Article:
Posts under ‘Brexit’

Labour’s progress, through the eyes of the right

by David Pavett.

Guardian commentators like Rafael Behr knew from the start that a radical left turn in Labour politics, such as that which propelled Jeremy Corbyn from the backbenches to Labour leader, could only end in tears. They confidently predicted Labour’s electoral collapse and did whatever they could to support the disgruntled majority of Labour MPs who, […]

Brexit: some questions

by Peter Rowlands.

1) To what extent would a hard Brexit result in a substantial economic downturn from which no recovery would be likely in the short term? The answer depends on the deal/or none that is eventually concluded. It could be that the EU offers a free trade deal, on the grounds that not to do so […]

The General Election 2017: What happened and why?

by Peter Rowlands.

As someone who gives a somewhat greater credibility to polls than many, I was not among those of the true faith who never doubted that Labour would do well, and indeed was, until late April, in despair as polls had consistently for about five months indicated a Tory landslide, for which the poor local election […]

Labour, the elections, and the polls

by Peter Rowlands.

There is a tendency on the left to dismiss opinion polls, partly, and fairly, because they have proved to be significantly inaccurate in the two most important votes of the last two years, the 2015 election and the 2016 EU Referendum, and partly, and usually misguidedly, that what they tell us can always be overcome. […]

Douglas Carswell and the fall of UKIP

by Phil Burton-Cartledge.

As surprises in politics go, this one’s right up there with night following day. In case you’ve hid in a cave or were too dazzled by the March for Europe’s liberal virtue, Douglas Carswell has resigned from the United Kingdom Independence Party. Something of a square peg in a round hole, Carswell’s politics are complete crap. […]

There is no ‘People’s Brexit’

by Tom O Leary.

The certainty that Brexit will push living standards lower is not really a forecast- it is already happening. Fundamental economic forces mean that Brexit can only have a negative outcome. Immediately following the referendum the pound fell sharply and has more or less stayed at that lower level since. The 13% decline means that CPI […]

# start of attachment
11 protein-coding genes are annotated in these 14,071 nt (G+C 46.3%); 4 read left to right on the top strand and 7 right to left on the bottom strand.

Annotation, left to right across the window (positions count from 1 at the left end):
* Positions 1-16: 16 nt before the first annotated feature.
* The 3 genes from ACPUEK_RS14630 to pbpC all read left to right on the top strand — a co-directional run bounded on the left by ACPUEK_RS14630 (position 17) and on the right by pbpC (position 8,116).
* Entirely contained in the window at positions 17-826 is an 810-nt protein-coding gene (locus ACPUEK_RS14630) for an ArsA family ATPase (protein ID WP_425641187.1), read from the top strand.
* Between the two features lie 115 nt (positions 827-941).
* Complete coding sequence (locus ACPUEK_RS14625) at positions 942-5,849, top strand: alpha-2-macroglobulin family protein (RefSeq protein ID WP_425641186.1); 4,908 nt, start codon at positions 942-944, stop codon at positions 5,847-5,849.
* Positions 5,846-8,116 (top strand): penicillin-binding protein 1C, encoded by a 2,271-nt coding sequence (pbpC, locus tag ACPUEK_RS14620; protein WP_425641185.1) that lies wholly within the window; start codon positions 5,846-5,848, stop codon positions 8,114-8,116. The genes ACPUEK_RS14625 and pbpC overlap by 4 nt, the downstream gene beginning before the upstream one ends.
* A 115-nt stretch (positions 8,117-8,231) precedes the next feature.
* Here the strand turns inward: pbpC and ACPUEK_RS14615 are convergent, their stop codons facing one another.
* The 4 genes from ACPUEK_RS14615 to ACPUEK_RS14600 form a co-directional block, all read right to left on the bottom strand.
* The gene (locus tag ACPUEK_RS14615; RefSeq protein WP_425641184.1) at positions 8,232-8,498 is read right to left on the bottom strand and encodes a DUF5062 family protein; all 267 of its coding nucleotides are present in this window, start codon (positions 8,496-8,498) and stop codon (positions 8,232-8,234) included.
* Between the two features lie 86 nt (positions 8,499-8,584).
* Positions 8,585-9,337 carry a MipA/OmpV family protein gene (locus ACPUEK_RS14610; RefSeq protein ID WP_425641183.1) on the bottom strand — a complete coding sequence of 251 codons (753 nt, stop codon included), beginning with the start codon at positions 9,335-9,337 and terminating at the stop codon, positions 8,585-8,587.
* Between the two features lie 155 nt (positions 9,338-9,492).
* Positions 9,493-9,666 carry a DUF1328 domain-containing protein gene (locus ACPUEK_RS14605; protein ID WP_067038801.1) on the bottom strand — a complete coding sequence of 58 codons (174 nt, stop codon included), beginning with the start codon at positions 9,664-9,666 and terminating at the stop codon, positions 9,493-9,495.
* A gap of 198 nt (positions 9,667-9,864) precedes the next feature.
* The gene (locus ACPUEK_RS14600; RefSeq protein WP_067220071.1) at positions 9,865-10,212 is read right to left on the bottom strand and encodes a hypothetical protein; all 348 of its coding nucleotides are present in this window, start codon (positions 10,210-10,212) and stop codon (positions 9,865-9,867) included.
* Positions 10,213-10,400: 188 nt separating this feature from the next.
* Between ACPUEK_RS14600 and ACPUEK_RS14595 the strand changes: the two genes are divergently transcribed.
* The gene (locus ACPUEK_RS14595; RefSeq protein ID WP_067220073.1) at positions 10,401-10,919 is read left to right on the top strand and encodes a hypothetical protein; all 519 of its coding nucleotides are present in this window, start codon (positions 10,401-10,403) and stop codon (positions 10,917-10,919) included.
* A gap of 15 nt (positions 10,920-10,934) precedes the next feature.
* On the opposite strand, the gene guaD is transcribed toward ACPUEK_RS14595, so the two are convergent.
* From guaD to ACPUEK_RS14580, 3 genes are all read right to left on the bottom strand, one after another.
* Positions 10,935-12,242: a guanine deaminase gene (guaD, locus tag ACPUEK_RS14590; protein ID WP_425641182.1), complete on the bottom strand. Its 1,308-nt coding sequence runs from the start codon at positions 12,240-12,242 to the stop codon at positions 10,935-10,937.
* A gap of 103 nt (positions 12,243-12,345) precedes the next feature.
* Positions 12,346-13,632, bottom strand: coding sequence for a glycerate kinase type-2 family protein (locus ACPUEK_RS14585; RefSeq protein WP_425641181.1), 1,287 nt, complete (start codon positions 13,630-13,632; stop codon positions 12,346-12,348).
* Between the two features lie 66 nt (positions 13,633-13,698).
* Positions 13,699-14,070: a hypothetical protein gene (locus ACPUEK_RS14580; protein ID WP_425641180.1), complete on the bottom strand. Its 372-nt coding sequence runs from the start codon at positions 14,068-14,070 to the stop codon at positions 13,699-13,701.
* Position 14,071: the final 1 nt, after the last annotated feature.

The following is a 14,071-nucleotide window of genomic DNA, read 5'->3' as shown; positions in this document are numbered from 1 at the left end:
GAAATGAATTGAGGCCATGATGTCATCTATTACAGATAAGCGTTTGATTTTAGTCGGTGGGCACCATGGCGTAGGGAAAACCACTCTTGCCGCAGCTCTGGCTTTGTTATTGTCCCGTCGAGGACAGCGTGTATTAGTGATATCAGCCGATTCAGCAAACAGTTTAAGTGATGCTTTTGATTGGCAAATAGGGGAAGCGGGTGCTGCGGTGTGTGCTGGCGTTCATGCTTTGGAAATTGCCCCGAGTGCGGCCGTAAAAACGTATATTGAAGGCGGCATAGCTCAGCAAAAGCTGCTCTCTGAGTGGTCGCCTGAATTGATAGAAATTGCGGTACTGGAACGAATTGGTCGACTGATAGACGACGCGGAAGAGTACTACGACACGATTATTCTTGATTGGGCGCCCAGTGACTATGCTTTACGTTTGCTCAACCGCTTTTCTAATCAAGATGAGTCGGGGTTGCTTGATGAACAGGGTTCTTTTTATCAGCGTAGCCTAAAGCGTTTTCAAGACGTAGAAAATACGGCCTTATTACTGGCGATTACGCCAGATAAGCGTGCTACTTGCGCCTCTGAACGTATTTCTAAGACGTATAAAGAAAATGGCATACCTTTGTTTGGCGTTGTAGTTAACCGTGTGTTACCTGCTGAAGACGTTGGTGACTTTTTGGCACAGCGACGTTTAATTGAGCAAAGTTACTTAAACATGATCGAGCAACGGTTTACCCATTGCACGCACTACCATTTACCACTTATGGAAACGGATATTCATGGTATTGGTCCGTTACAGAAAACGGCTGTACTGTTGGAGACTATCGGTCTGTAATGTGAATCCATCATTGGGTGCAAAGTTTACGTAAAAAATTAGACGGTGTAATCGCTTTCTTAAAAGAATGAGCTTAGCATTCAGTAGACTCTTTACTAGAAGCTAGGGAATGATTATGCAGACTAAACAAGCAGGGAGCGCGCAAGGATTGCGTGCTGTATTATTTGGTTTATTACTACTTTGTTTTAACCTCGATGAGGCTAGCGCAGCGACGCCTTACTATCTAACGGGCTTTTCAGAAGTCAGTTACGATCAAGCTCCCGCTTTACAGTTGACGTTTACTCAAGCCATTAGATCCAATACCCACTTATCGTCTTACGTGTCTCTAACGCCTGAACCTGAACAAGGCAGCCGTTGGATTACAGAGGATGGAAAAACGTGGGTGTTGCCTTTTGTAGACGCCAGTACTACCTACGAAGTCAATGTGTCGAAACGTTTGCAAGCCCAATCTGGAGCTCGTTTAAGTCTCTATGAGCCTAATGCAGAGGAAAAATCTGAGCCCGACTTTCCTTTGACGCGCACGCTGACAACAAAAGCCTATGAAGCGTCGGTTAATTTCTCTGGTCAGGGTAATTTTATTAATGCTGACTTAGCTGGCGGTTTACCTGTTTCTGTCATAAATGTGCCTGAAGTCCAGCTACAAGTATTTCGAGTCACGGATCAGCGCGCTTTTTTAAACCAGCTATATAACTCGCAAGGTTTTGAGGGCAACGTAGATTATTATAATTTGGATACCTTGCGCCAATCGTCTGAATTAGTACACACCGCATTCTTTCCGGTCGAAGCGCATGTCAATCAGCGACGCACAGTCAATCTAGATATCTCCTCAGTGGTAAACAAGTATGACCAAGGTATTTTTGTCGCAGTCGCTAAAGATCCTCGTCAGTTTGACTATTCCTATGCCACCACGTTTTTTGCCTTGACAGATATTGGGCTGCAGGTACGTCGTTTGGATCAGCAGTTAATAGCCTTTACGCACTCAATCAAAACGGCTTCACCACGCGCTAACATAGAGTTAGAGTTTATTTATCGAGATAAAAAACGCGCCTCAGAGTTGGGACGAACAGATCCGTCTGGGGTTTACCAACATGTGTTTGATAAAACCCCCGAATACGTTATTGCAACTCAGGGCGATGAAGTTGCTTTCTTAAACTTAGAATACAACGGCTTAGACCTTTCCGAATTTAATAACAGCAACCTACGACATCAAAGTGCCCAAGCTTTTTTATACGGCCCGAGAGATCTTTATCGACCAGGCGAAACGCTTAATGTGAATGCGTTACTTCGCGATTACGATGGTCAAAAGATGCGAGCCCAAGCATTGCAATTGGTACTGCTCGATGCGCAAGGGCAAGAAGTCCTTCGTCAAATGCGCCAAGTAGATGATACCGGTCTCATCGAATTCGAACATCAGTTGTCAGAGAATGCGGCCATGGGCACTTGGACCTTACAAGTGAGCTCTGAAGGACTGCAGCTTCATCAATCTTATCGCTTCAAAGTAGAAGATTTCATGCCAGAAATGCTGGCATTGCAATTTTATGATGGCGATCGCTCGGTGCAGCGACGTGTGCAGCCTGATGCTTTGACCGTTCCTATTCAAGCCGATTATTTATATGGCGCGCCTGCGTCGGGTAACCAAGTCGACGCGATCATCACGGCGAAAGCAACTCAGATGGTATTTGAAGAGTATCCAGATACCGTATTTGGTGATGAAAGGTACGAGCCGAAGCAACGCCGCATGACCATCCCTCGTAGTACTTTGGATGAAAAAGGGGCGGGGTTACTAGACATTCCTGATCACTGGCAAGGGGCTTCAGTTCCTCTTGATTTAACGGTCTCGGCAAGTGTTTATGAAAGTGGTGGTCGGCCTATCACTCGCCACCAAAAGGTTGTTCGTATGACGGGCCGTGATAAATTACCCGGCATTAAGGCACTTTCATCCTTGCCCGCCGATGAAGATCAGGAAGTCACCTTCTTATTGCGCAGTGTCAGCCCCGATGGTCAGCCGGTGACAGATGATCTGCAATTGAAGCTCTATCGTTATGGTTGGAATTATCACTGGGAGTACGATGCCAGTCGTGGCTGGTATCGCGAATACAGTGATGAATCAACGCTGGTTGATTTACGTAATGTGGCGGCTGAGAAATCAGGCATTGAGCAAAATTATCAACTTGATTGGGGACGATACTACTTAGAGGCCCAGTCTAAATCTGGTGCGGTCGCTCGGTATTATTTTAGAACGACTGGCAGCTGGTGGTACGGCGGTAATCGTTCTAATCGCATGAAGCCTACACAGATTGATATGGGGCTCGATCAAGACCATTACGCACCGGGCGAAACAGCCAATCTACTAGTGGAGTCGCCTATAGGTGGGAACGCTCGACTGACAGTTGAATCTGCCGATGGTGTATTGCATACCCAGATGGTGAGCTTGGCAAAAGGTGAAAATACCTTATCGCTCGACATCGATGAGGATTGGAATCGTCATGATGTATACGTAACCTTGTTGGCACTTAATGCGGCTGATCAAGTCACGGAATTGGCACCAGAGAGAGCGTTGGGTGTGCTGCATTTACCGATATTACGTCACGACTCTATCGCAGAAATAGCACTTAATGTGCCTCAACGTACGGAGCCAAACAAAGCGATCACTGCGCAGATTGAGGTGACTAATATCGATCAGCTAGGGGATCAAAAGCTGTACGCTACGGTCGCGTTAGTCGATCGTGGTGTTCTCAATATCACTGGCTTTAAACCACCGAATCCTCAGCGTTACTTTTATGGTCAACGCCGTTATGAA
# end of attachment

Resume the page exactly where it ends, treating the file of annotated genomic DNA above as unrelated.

The by-election results and what they tell us

by Peter Rowlands.

In a previous article I looked at the polls during Corbyn’s period as leader, noting the deterioration in the period post the referendum/coup compared to that preceding it. I also noted that actual election results up to and including May 2016 were not bad, and for the parliamentary by-elections and mayoral elections were very good. […]

A 21st Century Energy Policy, Part 3: The Institutions to Make it Happen

by Chris MacMackin.

As discussed in Part 2, the transition to a low-carbon economy is a massive task requiring extensive government intervention. In the recent leadership campaign, Jeremy Corbyn promised to “promote the growth of over 200 ‘local energy companies’” and to “support the development of 1,000 community energy co-operatives”. Presumably by “local energy companies” he is referring […]

On the doors in Stoke Central

by Phil Burton-Cartledge.

Hoping for another sunny, balmy Saturday was too much to ask for. As Labour’s canvassing teams went door-to-door in the Stoke-on-Trent Central by-election last week, it was under clear skies and dry weather. Those same teams today went out in biting cold and a snow so desultory it couldn’t be arsed to leave even a light sprinkling. […]

We’re leaving the EU – not Europe

by Bryan Gould.

Amidst all the wailing and tearing of hair and gnashing of teeth on the part of those who bemoan the UK’s decision to set its own course with Brexit, how many of those who regret the apparent breach with “Europe” have paused to consider the real identity of the “Europe” they seem to hold so […]

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